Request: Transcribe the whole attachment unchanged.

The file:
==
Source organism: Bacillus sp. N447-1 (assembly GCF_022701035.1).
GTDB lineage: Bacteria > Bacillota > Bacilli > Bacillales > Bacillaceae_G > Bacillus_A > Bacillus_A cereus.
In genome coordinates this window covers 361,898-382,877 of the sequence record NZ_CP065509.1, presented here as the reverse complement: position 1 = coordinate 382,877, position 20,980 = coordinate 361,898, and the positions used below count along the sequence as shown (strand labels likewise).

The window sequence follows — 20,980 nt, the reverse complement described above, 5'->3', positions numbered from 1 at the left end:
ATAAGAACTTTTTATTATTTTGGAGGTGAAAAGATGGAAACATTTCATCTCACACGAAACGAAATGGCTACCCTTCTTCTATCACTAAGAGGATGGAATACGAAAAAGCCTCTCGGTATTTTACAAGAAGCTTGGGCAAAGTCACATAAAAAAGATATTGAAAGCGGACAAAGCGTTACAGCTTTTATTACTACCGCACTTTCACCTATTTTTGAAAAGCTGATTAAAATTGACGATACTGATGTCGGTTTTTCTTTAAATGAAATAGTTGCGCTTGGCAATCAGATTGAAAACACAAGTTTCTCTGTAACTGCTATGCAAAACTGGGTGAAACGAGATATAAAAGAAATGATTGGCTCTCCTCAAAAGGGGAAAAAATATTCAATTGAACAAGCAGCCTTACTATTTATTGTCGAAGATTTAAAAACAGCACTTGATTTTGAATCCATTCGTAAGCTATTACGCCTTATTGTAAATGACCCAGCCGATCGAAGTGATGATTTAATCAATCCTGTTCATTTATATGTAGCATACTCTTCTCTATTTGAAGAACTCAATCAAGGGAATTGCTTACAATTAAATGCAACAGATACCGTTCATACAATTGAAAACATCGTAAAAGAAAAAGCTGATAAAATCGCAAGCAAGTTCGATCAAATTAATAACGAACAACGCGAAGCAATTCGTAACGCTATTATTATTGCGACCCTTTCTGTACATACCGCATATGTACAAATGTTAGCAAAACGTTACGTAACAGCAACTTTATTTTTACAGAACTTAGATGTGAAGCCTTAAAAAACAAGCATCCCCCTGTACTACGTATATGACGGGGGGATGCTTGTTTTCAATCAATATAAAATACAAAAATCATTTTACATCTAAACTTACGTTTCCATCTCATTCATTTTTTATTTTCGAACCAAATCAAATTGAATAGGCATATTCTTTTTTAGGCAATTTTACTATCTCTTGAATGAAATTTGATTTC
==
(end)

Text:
Source organism: Bacillus sp. N447-1 (assembly GCF_022701035.1).
GTDB lineage: Bacteria > Bacillota > Bacilli > Bacillales > Bacillaceae_G > Bacillus_A > Bacillus_A cereus.
In genome coordinates this window covers 361,898-382,877 of the sequence record NZ_CP065509.1, presented here as the reverse complement: position 1 = coordinate 382,877, position 20,980 = coordinate 361,898, and the positions used below count along the sequence as shown (strand labels likewise).

The window sequence follows — 20,980 nt, the reverse complement described above, 5'->3', positions numbered from 1 at the left end:
ATAAGAACTTTTTATTATTTTGGAGGTGAAAAGATGGAAACATTTCATCTCACACGAAACGAAATGGCTACCCTTCTTCTATCACTAAGAGGATGGAATACGAAAAAGCCTCTCGGTATTTTACAAGAAGCTTGGGCAAAGTCACATAAAAAAGATATTGAAAGCGGACAAAGCGTTACAGCTTTTATTACTACCGCACTTTCACCTATTTTTGAAAAGCTGATTAAAATTGACGATACTGATGTCGGTTTTTCTTTAAATGAAATAGTTGCGCTTGGCAATCAGATTGAAAACACAAGTTTCTCTGTAACTGCTATGCAAAACTGGGTGAAACGAGATATAAAAGAAATGATTGGCTCTCCTCAAAAGGGGAAAAAATATTCAATTGAACAAGCAGCCTTACTATTTATTGTCGAAGATTTAAAAACAGCACTTGATTTTGAATCCATTCGTAAGCTATTACGCCTTATTGTAAATGACCCAGCCGATCGAAGTGATGATTTAATCAATCCTGTTCATTTATATGTAGCATACTCTTCTCTATTTGAAGAACTCAATCAAGGGAATTGCTTACAATTAAATGCAACAGATACCGTTCATACAATTGAAAACATCGTAAAAGAAAAAGCTGATAAAATCGCAAGCAAGTTCGATCAAATTAATAACGAACAACGCGAAGCAATTCGTAACGCTATTATTATTGCGACCCTTTCTGTACATACCGCATATGTACAAATGTTAGCAAAACGTTACGTAACAGCAACTTTATTTTTACAGAACTTAGATGTGAAGCCTTAAAAAACAAGCATCCCCCTGTACTACGTATATGACGGGGGGATGCTTGTTTTCAATCAATATAAAATACAAAAATCATTTTACATCTAAACTTACGTTTCCATCTCATTCATTTTTTATTTTCGAACCAAATCAAATTGAATAGGCATATTCTTTTTTAGGCAATTTTACTATCTCTTGAATGAAATTTGATTTC